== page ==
The Yoga of Devotion Needs for Four Basic Principles to Be True

For those who hold that the universe is some mechanism without a creator, or a machinery that does not have any direct relationship with the creator who “abandoned” it after creation, there can be no justification for a Yoga based on devotion. For those who believe the only reality is the Absolute, unmoving, silent and uninvolved in the play of the outer life, which they term illusion or Maya, again, there can be no Yoga of devotion.

In order to have a Yoga of devotion that can actually achieve a true realization of the Divine, Sri Aurobindo has identified four basic principles: “Therefore, that there may be at all any possibility of a Yoga of devotion, we must admit first that the supreme Existence is not an abstraction or a state of existence, but a conscious Being; secondly, that he meets us in the universe and is in some way immanent in it as well as its source,–otherwise, we should have to go out of cosmic life to meet him; thirdly, that he is capable of personal relations with us and must therefore not be incapable of personality; finally, that when we approach him by our human emotions, we receive a response in kind.”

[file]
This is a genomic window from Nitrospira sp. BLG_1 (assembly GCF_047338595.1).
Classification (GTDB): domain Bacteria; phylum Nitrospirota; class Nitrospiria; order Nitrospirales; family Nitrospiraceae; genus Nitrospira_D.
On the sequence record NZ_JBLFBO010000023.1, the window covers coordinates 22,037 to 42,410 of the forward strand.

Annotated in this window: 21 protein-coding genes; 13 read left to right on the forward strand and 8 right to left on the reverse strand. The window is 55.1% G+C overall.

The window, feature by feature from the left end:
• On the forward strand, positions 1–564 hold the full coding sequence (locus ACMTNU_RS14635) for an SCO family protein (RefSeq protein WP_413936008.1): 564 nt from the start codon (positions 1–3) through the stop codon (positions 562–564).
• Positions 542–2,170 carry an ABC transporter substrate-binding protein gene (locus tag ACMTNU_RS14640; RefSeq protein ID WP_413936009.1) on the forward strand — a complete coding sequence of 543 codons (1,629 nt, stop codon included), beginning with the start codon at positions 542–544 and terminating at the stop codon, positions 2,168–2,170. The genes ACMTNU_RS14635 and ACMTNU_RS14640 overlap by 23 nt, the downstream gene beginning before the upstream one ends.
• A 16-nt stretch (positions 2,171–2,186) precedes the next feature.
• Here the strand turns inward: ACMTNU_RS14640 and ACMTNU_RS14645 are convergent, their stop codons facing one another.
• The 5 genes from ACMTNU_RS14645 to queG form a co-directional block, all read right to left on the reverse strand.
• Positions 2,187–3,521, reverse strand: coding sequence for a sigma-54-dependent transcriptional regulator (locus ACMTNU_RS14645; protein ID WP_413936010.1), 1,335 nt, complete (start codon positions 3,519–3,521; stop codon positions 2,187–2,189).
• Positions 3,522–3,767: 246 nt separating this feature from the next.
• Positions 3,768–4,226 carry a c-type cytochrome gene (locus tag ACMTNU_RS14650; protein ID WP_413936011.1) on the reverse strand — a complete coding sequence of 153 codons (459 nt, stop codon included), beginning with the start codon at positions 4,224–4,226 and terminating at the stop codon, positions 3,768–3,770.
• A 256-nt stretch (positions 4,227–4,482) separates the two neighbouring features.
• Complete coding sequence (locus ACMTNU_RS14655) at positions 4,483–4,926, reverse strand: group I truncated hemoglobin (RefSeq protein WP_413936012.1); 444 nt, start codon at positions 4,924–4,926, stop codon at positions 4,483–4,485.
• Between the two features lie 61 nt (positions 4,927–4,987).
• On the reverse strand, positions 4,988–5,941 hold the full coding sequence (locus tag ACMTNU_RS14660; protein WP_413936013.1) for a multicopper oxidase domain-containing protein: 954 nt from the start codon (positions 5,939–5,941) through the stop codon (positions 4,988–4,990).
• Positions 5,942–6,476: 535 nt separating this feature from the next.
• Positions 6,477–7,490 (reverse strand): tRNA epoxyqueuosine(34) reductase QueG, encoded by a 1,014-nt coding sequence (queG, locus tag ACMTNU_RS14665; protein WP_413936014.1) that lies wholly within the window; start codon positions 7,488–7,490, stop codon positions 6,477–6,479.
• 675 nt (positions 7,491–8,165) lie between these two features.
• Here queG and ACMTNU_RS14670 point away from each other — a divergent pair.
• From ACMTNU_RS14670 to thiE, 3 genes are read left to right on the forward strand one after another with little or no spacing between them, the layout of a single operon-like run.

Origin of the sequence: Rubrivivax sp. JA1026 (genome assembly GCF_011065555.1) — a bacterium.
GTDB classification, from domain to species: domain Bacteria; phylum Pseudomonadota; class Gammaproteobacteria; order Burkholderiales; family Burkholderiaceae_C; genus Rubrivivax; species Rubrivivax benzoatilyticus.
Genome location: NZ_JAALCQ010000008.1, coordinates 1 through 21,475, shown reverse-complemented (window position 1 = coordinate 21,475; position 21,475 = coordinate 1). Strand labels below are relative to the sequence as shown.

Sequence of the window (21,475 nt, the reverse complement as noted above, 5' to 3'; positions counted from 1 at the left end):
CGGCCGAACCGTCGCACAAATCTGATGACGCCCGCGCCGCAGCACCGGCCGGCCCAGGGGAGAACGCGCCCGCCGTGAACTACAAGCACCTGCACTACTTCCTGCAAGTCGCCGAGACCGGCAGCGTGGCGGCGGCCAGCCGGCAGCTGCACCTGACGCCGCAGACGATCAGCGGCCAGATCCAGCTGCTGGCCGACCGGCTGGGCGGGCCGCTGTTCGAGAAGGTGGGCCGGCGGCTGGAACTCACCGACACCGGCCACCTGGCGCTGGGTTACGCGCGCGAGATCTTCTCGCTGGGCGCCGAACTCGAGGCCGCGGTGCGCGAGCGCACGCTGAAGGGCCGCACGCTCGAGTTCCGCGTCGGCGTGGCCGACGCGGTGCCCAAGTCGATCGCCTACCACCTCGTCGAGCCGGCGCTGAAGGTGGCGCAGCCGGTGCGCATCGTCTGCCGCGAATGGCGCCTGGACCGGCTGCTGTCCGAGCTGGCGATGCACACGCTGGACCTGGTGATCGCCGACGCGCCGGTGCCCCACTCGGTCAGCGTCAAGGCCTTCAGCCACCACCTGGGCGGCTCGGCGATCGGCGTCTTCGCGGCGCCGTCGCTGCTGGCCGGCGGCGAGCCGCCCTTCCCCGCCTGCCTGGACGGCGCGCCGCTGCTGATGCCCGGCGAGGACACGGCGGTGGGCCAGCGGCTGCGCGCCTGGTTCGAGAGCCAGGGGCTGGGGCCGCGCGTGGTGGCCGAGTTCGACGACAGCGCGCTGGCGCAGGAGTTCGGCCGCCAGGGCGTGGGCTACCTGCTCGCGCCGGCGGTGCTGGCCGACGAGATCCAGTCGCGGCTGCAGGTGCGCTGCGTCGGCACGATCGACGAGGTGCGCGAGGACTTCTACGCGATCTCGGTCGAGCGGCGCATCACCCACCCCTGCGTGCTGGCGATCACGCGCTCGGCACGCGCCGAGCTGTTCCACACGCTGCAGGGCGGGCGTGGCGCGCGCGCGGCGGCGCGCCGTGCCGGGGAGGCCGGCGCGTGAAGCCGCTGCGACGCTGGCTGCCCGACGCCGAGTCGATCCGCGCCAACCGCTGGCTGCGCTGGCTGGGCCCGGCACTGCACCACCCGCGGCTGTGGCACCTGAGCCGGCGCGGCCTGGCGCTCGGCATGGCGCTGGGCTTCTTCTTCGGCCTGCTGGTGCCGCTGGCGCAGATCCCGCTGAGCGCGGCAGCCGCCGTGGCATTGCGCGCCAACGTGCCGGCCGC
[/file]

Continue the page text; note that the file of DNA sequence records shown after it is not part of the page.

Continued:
Sri Aurobindo goes on to clarify these points: “This does not mean that the nature of the Divine is precisely the same as our human nature though upon a larger scale, or that it is that nature pure of certain perversions and God a magnified or else an ideal Man. God is not and cannot be an ego limited by his qualities as we are in our normal consciousness.”

There must be a correspondence between the human and the divine consciousness, or else they could not communicate with one another. To be sure, the human consciousness may be limited in its range and capacities, but it still must adhere to essential principles that bring it into contact with and able to interact with the divine consciousness. “…still our human emotions and impulses must have behind them a Truth in him of which they are the limited and very often, therefore, the perverse or even the degraded forms. By approaching him through our emotional being we approach that Truth, it comes down to us to meet our emotions and lift them towards it; through it our emotional being is united with him.”

Sri Aurobindo, The Synthesis of Yoga, Part Three: The Yoga of Divine Love, Chapter 2, The Motives of Devotion, pp. 533-534